EAGAN, Minn. (AP) — The video review for the Minnesota Vikings of their previous game against Detroit has prompted the occasional double-take in the film rooms this week.
Flashing on the screen during study sessions on the upcoming opponent was none other than tight end T.J. Hockenson, wearing white, silver and blue while catching a touchdown pass to put the Lions up 14-0 in the second quarter.
That was still his team six weeks ago, his colors for 3½ seasons. That 28-24 win over Detroit in Week 3, though, feels for the Vikings like a whole other year given how many tight games they've played since then — and how much they've separated themselves from the rest of the division.
The offense remains a work in progress, still searching for another level of production and a performance that could be constituted as complete, but the addition of Hockenson after the surprising trade with the Lions has been an unquestionable upgrade for the Vikings (10-2).
The Lions (5-7) have begun to find their stride, but Minnesota can clinch the NFC North with a win Sunday at Ford Field.
“We’ve got to keep using his skillset and putting it to work, and he’ll continue to make a difference for us,” quarterback Kirk Cousins said, adding: “There’s good size there, he’s getting good matchups and he’s been decisive with his route running.”
When the coaching staff was looped in on the trade talks, offensive coordinator Wes Phillips was taken aback: “Really? We have a chance to get this guy?"
The price for the Vikings was simply a downgrade of two draft picks with no net loss — a 2023 second-rounder and a 2024 third-rounder to the Lions with a 2023 fourth-rounder and a conditional 2024 fourth-rounder coming back.
Cousins had no hesitation in throwing to the 6-foot-5, 250-pound Hockenson, who was the No. 8 overall pick in the 2019 draft out of Iowa. He's been targeted 40 times in five games, with 30 receptions for 225 yards and one touchdown.
Since Hockenson arrived, he's had 16 passes come his way from Cousins on third down, behind only the 18 targeting Justin Jefferson.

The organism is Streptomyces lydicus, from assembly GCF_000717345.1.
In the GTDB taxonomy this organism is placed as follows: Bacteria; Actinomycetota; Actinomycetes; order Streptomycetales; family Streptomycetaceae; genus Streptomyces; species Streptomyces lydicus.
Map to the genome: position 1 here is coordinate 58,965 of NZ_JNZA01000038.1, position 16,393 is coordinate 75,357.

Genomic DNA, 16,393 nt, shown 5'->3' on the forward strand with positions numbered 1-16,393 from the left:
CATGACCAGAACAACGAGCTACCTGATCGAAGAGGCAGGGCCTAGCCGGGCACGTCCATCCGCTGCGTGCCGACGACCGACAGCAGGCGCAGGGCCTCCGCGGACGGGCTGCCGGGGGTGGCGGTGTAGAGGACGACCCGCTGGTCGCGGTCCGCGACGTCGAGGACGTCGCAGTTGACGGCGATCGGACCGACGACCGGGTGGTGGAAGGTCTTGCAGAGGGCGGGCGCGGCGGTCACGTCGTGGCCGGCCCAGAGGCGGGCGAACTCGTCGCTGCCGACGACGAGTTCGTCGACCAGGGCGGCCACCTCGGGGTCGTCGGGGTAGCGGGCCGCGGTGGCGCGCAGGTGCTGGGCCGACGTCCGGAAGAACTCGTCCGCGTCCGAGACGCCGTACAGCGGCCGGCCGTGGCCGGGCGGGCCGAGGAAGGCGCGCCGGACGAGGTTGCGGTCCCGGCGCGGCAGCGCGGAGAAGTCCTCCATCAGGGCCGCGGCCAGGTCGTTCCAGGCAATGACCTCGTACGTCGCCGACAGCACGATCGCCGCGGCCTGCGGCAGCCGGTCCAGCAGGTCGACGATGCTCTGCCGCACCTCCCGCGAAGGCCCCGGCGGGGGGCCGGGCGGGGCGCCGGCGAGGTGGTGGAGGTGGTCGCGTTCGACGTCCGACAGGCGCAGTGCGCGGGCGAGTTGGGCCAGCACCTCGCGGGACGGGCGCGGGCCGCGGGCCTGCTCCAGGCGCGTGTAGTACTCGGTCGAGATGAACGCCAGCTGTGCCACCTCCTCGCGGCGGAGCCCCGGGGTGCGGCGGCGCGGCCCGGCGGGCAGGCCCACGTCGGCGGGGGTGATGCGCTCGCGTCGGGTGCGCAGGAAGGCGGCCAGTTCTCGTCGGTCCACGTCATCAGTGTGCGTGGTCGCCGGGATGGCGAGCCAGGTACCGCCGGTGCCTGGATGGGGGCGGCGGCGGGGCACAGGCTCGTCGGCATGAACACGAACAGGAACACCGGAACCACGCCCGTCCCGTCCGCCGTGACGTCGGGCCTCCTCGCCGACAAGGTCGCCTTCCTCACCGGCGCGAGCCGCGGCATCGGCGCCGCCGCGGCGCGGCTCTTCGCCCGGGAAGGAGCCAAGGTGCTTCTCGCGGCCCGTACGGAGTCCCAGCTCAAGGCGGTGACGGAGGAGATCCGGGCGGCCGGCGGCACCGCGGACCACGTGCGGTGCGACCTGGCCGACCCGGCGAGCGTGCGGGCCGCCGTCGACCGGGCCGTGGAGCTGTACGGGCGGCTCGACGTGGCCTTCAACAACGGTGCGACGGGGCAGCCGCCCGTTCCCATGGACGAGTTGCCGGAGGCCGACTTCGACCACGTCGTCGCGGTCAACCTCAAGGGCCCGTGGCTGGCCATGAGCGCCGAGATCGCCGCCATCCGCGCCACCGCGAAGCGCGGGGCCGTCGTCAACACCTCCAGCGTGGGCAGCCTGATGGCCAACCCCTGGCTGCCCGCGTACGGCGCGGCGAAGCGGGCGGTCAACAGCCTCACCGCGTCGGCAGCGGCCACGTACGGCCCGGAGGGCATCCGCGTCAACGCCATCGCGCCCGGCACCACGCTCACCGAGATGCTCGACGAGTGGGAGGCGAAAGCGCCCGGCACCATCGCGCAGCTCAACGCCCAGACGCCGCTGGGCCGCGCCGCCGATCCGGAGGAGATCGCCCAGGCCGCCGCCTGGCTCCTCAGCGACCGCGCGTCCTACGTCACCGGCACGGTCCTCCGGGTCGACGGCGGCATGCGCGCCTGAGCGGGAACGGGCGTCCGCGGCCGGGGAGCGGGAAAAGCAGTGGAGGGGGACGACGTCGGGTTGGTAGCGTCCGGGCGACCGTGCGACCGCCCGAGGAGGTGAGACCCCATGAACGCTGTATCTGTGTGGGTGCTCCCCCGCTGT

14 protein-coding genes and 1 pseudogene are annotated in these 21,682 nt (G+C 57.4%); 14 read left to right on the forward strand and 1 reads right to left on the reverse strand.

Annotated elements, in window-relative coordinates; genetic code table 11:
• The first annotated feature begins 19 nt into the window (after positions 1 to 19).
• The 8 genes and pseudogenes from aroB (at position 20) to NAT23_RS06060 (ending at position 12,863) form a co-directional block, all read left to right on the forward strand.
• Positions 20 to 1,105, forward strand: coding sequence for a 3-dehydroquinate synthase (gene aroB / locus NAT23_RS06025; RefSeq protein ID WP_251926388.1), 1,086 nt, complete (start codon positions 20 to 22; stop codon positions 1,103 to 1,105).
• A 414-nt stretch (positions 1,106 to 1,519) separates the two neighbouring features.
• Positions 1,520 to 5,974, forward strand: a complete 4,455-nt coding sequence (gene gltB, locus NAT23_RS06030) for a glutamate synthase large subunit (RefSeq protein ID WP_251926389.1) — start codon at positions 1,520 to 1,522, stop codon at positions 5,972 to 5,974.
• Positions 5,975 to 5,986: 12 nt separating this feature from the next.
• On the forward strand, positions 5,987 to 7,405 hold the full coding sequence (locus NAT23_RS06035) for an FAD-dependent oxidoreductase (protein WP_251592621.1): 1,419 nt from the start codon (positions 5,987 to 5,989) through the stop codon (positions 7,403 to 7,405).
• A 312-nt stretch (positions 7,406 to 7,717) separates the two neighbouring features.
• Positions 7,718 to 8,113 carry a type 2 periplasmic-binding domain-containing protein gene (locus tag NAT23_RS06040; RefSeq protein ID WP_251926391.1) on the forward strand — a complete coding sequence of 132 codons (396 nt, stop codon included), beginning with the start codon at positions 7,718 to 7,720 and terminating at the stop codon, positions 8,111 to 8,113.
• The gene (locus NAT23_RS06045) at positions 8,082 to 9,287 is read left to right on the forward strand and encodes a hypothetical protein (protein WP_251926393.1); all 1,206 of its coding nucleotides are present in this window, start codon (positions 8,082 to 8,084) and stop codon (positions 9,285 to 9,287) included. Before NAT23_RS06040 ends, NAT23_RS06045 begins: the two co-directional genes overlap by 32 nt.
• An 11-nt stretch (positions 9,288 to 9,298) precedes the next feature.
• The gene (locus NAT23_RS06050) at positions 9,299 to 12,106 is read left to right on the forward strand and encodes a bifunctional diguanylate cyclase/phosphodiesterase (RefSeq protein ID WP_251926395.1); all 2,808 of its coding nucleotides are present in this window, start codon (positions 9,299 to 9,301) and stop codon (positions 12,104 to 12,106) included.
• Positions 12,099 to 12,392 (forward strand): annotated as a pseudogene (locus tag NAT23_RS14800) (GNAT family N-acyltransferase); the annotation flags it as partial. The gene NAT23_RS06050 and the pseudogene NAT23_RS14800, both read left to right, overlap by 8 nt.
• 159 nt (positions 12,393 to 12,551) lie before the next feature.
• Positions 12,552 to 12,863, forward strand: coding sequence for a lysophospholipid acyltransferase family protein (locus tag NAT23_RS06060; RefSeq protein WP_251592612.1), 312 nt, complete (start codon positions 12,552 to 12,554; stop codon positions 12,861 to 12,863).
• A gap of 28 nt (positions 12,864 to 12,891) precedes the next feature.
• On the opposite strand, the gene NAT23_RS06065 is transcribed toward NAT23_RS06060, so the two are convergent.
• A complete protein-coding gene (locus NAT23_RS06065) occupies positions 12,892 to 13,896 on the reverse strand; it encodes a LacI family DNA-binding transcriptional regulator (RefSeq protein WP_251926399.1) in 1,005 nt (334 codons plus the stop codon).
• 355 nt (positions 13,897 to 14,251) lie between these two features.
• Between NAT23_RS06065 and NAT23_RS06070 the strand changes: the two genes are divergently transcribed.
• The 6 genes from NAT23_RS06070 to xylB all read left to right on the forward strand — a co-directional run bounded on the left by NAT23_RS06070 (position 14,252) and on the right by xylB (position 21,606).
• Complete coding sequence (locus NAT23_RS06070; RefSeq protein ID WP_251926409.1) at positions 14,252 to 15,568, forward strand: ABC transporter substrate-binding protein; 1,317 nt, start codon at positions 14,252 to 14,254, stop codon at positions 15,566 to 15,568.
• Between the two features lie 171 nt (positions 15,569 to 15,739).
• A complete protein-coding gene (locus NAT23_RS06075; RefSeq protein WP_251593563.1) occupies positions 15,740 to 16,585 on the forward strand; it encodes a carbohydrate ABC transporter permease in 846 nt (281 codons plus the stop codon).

“I’m just trying to kind of get on his good side,” Hockenson said, laughing. “Really, when things are going down the wrong road, he’s got someone to look to that’s a little closer to him rather than down the field."
Front of mind for Hockenson continues to be cramming to fully grasp the offense he was thrown into on Nov. 1 when the trade was made. He noted in an interview Thursday that the rest of the Vikings were in the immersive learning environment of training camp for the same amount of time he's been with the team.
Hockenson still owns his house in the Detroit area, so his family traveling to watch the game Sunday will stay there. He has joked about winding up in the wrong locker room, out of old habit. The mention of this matchup against friends-turned-foes brought an easy smile, not discomfort.
“This is the first time, so we’ll see how it goes," Hockenson said. "But this isn’t the last time either. It’s a good feeling.”
The Hockenson trade wasn't the only deal these teams made this year. Vikings general manager Kwesi Adofo-Mensah started his first draft on the job by moving down 20 spots in the first round in for a second-round upgrade from 46th to 34th and net a third-rounder at 66th.
With the No. 32 overall pick the Lions sent them in that swap, the Vikings took safety Lewis Cine, who suffered a season-ending broken leg in Week 4. The Lions at No. 12 selected wide receiver Jameson Williams, who recently completed his rehabilitation from a torn ACL and made his NFL debut just last week. Intra-division trades are rare, but Adofo-Mensah has not shied from them.
“We were big fans of Jameson. It’s hard not to be, from studying his tape in college. We knew he would be able to come off the injury, and he’s been having a huge impact on their team and will moving forward," coach Kevin O'Connell said. “But I just think it all goes back to Kwesi and I, that dialogue we had before the draft, leading into and during. Quite honestly, there were no surprises left that we hadn’t really talked about ahead of time — and just following through with the plan of how we wanted to competitively reload and rebuild."
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